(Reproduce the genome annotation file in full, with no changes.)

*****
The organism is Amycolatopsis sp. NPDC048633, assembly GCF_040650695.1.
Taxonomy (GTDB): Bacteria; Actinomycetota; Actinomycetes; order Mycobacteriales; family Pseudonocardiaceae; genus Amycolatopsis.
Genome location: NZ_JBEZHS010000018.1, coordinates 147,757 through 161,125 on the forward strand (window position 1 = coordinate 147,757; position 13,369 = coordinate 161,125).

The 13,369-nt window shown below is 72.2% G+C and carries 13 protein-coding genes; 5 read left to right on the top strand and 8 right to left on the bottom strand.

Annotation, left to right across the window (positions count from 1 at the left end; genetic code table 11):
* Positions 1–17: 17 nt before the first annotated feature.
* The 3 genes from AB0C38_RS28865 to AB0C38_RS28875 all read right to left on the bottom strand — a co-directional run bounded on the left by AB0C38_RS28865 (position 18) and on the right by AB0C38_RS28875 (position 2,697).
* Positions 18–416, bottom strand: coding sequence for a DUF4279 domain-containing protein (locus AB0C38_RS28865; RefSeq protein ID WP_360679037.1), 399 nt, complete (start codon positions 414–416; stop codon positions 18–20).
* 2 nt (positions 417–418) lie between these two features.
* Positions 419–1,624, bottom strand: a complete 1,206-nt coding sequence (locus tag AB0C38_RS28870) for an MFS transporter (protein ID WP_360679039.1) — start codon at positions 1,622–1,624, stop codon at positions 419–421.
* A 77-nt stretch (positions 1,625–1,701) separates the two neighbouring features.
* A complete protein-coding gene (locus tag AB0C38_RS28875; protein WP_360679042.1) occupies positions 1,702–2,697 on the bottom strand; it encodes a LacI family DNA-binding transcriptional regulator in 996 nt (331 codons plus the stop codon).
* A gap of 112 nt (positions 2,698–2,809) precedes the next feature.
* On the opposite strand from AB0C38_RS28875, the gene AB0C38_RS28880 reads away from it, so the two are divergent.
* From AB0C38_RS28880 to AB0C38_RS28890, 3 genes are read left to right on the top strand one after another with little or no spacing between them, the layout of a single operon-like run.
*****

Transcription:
The organism is Amycolatopsis sp. NPDC048633, assembly GCF_040650695.1.
Taxonomy (GTDB): Bacteria; Actinomycetota; Actinomycetes; order Mycobacteriales; family Pseudonocardiaceae; genus Amycolatopsis.
Genome location: NZ_JBEZHS010000018.1, coordinates 147,757 through 161,125 on the forward strand (window position 1 = coordinate 147,757; position 13,369 = coordinate 161,125).

The 13,369-nt window shown below is 72.2% G+C and carries 13 protein-coding genes; 5 read left to right on the top strand and 8 right to left on the bottom strand.

Annotation, left to right across the window (positions count from 1 at the left end; genetic code table 11):
* Positions 1–17: 17 nt before the first annotated feature.
* The 3 genes from AB0C38_RS28865 to AB0C38_RS28875 all read right to left on the bottom strand — a co-directional run bounded on the left by AB0C38_RS28865 (position 18) and on the right by AB0C38_RS28875 (position 2,697).
* Positions 18–416, bottom strand: coding sequence for a DUF4279 domain-containing protein (locus AB0C38_RS28865; RefSeq protein ID WP_360679037.1), 399 nt, complete (start codon positions 414–416; stop codon positions 18–20).
* 2 nt (positions 417–418) lie between these two features.
* Positions 419–1,624, bottom strand: a complete 1,206-nt coding sequence (locus tag AB0C38_RS28870) for an MFS transporter (protein ID WP_360679039.1) — start codon at positions 1,622–1,624, stop codon at positions 419–421.
* A 77-nt stretch (positions 1,625–1,701) separates the two neighbouring features.
* A complete protein-coding gene (locus tag AB0C38_RS28875; protein WP_360679042.1) occupies positions 1,702–2,697 on the bottom strand; it encodes a LacI family DNA-binding transcriptional regulator in 996 nt (331 codons plus the stop codon).
* A gap of 112 nt (positions 2,698–2,809) precedes the next feature.
* On the opposite strand from AB0C38_RS28875, the gene AB0C38_RS28880 reads away from it, so the two are divergent.
* From AB0C38_RS28880 to AB0C38_RS28890, 3 genes are read left to right on the top strand one after another with little or no spacing between them, the layout of a single operon-like run.